Now, from crystal studies, from density measurements, and from thinking of the crystal packing and how much solvent is there, we had made the assumption that there were two molecules in the asymmetric unit, two trimers, and this only specified one. At that stage, Don was concerned that there was another solution. So he had set about writing a program in order to look for these other solutions, to do it by computational approach rather than by this painstaking way that I had gone through by using a sort of hand approach. In a way, these other solutions should have come out the way I had done it previously, but he was just doing it in an automated way to make sure that nothing was missed. Basically, he quite nicely verified the six solutions that I had found and no others. At this stage, I think that Don was at last convinced that in fact there was only one trimer and that we had all the heavy atom sites and so we could now proceed. I remember that I was absolutely ecstatic that day that I had figured out that the six heavy atom solutions specified one trimer and importantly the true molecular threefold axis. Don was away at the time. I took it over and showed Steve and said: "Look this is it. I'm sure we've got it now". My notebook was very thin. Although there were months and months of work, I had shelves full of computer output, I was really pleased because only the correct solutions had been added in one at a time and eventually there they were and these were the six solutions. If you look at the original Pattersons, you can't spot some of the solutions in the Harker sections. It took some other methodologies or some other ways of analyzing the Patterson other than Harker sections to be able actually to interpret it.

SS People don't do that anymore.

IW Not by hand. They tend to use programs. I think it is a lot less fun and you learn a lot less. You worry about teaching people in your lab that way. They don't have to understand as much of what they are doing.

So at that stage then Don took it up and then realized we could calculate a map but there were no anomalous data. The data were really good enough actually to measure the anomalous data and so we actually thought: well, they've used non-crystallographic symmetry averaging for viruses, so perhaps we could use this threefold symmetry. It wasn't really much used except for the virus cases, but perhaps we could use this, and Don got the programs from Gerard Bricogne to actually start working on. I remember Gerard being extremely skeptical at the time that this threefold would be sufficient to determine the structure. He was happy to help, but we were probably wasting our time, at least that's my recollection. But undaunted, Don went ahead and produced the maps. Then we had a look at them and down the threefold axis, and they pretty much looked uninterpretable. But there was some indication of where the protein boundary would be. We couldn't really interpret the map unless we could see where the protein was. So bad as these maps were, and the phase error was over 75 degrees which is close to random, 90 degrees being random, I took a stab at tracing the envelope around each of these maps that we had drawn onto plastic sheets. I drew by hand what my idea of what the protein boundary would be. Then, the problem was of transferring that information into the computer and I know we got some help from some of the people upstairs who wrote some jiffy programs to be able to basically read this envelope that specified inside there should be density; inside there was one HA trimer and outside there was solvent. Then Don was able to average the map within that boundary and flatten the density outside - these were the early days of solvent modification. When we continued to do the averaging and the flattening, then we could see immediately features appearing which sort of looked protein-like and it looked like a molecule now.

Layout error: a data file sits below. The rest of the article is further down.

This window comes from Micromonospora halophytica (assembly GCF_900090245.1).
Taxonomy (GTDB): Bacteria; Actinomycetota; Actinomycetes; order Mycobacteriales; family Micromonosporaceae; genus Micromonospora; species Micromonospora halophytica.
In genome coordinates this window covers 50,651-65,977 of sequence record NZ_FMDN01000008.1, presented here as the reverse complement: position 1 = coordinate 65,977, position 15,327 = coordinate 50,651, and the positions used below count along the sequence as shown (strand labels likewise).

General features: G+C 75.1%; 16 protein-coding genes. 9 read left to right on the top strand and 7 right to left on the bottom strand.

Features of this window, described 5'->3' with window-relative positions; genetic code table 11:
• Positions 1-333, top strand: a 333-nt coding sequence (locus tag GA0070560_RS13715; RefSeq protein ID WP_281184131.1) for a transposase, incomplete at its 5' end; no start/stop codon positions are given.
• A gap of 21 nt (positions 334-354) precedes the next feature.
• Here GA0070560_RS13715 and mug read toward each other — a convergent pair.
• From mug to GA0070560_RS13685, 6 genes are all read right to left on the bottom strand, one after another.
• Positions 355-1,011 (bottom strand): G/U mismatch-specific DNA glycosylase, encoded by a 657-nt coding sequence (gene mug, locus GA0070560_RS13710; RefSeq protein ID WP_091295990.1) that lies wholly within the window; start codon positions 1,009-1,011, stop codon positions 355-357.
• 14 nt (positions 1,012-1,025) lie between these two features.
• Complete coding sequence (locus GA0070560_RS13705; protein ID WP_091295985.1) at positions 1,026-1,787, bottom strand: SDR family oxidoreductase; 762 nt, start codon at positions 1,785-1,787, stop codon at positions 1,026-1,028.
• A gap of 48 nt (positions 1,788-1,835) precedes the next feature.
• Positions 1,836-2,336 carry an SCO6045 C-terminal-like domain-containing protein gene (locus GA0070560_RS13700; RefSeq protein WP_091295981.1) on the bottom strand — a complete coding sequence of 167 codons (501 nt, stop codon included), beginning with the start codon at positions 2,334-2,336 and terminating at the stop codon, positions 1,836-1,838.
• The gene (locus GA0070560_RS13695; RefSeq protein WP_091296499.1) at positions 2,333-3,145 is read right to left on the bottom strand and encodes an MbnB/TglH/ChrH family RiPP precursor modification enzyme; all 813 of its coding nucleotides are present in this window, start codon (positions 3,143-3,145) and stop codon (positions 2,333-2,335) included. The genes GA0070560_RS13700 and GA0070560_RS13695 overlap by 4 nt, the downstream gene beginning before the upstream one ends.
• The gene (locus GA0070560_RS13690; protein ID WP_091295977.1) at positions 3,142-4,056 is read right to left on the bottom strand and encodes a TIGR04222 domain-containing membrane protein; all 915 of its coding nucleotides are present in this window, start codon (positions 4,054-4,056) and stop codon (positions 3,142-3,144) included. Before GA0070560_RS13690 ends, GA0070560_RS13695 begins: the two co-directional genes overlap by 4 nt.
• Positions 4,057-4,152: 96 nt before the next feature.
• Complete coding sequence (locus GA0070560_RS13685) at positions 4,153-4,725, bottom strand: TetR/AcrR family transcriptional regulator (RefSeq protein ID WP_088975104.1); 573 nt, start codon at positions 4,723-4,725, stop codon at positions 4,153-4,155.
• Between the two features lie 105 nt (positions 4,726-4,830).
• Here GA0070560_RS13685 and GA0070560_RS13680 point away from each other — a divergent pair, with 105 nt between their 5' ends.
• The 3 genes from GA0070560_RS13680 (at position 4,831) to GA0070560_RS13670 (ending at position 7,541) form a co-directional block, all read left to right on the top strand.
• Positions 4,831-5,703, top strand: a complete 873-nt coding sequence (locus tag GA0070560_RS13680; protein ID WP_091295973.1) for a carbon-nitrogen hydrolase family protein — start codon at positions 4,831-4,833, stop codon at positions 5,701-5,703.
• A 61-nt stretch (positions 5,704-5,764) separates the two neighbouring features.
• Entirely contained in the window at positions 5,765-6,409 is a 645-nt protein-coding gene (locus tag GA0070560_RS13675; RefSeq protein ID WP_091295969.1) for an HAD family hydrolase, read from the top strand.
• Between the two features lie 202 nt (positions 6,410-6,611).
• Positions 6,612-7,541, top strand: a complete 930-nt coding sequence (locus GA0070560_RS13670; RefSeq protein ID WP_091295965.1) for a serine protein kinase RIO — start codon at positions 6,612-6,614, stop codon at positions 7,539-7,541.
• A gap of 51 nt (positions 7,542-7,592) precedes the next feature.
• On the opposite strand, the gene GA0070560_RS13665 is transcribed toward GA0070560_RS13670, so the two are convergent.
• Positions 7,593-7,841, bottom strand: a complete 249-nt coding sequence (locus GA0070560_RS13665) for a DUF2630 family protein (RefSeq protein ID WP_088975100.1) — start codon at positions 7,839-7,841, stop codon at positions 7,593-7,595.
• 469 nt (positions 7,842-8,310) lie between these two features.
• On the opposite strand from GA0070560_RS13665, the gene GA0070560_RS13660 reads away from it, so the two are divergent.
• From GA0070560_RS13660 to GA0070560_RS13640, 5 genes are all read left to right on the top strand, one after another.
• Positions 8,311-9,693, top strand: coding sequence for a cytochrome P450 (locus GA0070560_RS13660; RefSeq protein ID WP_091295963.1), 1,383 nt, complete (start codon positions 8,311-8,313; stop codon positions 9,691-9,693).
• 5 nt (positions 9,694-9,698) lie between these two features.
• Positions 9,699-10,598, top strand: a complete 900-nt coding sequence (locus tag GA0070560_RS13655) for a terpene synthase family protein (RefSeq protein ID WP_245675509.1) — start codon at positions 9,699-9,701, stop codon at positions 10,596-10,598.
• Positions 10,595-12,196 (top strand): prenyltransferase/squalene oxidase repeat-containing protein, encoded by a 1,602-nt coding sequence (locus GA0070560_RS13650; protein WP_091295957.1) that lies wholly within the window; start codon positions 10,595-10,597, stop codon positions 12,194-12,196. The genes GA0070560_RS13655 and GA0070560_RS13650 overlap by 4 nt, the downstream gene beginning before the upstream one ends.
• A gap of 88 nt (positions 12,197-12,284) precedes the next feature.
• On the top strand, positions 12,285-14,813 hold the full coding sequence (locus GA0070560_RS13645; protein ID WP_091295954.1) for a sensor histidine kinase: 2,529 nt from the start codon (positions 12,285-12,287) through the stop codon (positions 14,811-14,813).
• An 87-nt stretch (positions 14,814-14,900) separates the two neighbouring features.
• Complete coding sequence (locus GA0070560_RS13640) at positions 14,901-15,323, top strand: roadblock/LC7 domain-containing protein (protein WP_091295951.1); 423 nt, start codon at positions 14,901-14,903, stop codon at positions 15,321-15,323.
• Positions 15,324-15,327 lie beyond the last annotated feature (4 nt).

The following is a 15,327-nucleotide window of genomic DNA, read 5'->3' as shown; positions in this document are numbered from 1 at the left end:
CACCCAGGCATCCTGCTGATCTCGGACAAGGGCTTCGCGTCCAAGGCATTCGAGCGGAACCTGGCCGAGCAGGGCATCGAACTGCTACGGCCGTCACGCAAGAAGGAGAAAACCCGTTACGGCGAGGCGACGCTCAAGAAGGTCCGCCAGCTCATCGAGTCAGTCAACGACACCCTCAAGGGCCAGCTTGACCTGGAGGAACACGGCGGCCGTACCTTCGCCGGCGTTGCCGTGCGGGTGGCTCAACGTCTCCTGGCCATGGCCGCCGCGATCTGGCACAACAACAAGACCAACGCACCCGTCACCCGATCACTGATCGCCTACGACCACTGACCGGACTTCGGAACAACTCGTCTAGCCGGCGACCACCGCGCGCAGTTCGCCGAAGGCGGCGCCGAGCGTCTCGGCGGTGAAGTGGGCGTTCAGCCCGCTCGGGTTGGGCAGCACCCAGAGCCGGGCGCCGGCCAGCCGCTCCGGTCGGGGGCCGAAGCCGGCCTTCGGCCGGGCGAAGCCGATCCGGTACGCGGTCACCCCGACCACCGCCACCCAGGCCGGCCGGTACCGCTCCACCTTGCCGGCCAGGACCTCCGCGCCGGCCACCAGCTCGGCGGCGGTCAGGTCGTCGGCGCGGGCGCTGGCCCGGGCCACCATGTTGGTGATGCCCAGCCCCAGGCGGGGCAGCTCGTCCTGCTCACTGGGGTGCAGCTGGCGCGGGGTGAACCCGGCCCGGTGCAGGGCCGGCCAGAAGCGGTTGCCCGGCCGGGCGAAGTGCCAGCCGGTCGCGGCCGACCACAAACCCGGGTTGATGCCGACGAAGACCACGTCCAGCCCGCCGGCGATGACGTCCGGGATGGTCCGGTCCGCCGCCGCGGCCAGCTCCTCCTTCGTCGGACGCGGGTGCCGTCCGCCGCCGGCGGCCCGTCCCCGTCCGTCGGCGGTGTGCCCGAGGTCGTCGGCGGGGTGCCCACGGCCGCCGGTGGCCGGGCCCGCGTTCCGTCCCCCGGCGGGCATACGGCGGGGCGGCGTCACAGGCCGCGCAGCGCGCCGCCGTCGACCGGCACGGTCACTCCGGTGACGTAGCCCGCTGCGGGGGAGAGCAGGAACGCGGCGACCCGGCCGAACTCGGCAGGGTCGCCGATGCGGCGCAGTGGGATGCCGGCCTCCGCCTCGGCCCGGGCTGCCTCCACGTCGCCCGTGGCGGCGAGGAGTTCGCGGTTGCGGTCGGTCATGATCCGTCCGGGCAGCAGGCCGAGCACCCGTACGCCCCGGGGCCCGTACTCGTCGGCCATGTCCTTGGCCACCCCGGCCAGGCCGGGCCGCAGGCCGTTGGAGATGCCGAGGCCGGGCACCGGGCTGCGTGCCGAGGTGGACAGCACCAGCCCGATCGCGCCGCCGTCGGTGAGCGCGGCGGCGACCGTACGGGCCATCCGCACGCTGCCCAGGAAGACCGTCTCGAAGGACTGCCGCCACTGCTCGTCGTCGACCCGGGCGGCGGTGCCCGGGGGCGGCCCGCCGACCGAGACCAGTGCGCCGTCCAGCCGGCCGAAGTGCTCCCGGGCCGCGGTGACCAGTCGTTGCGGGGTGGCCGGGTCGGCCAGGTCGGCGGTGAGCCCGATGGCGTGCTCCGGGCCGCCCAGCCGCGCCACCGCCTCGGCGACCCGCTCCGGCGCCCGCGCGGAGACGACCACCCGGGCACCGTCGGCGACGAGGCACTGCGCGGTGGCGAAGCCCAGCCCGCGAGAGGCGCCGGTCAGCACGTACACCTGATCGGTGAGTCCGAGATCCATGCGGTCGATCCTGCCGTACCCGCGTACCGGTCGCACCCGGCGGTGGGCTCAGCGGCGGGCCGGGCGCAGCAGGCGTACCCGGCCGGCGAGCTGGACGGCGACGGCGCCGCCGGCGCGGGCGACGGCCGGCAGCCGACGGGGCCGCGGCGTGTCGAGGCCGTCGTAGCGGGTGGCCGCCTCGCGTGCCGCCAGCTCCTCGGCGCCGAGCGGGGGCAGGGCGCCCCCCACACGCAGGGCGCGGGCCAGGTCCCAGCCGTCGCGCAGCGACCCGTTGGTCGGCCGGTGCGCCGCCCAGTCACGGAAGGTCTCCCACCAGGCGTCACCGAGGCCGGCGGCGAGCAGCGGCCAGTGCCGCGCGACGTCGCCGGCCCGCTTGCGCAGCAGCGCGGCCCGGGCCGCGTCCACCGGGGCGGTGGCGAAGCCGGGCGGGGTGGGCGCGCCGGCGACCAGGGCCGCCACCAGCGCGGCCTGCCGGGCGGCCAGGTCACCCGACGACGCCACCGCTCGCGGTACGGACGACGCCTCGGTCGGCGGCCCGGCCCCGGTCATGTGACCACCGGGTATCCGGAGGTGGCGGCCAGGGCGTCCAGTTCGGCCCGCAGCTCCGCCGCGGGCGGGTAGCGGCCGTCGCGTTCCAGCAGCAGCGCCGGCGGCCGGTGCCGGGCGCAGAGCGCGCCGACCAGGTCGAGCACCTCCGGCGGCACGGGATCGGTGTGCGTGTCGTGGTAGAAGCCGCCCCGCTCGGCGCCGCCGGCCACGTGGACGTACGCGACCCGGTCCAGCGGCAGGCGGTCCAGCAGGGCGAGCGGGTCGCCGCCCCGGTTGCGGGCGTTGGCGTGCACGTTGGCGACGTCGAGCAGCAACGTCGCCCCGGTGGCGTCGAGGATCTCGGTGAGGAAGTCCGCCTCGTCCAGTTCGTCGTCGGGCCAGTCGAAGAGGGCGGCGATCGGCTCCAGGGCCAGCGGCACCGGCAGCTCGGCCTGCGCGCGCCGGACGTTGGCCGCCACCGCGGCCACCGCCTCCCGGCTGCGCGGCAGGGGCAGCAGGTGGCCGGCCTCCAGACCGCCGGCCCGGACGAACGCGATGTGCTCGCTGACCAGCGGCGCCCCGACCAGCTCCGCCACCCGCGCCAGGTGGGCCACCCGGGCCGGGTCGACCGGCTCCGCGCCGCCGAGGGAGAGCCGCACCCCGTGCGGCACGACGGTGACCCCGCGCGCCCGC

SS What do you mean by protein like?

IW Seeing things like alpha helices and things like rod-shaped density for alpha helices and things like that, also density that was connected to one another. It wasn't immediately apparent what the structure was, but it was apparent that this was really a very long molecule. It wasn't this globular molecule that one was used to seeing with enzymes. It was a very long thin, and when we actually looked at the packing, we could see how in fact it did form this lattice. I remember Don saying it's just like Lincoln logs. I didn't know what Lincoln logs were because this was an American term. But basically you could see that it was a long molecule and if you put one down and put another on it at 90 degrees and then kept packing going upwards around a fourfold axis, a 4-fold screw axis, you could see how you could generate a three-dimensional lattice. You could see also how remarkably tenuous those lattice contacts were and how amazing it was that we even got a crystal. It also explained why something that was so heavily glycosylated could crystallize, and this was the other challenge in those days - there was an enormous amount of glycosylation, more than 25% by weight. There were seven glycosylation sites, something like that, and so you could see why with all these solvent channels, that the variable glycosylation wasn't interfering with the packing because there were only slender contacts at either end. There were protein-protein contacts that were initiating the lattice formation. So once we had that, it looked like we were going to get the structure at that stage, and the threefold averaging would be enough. That again was a huge surprise - only threefold averaging. We also knew that we were likely to be getting an awful lot from the solvent flattening because with 82% solvent, that's a lot of potential phase information. When we put that information in computationally saying that is solvent there and protein there, then that gave us additional information. It was like having another heavy atom derivative that was sufficient to determine the structure. So once we had done a few cycles of refinement, we slightly refined the threefold axis as well, and, basically, again we were in a way fortunate in that the heavy atom positions were so exactly threefold symmetric, this 3-fold axis didn't waver very much. So we were always averaging correctly around this non-crystallographic threefold.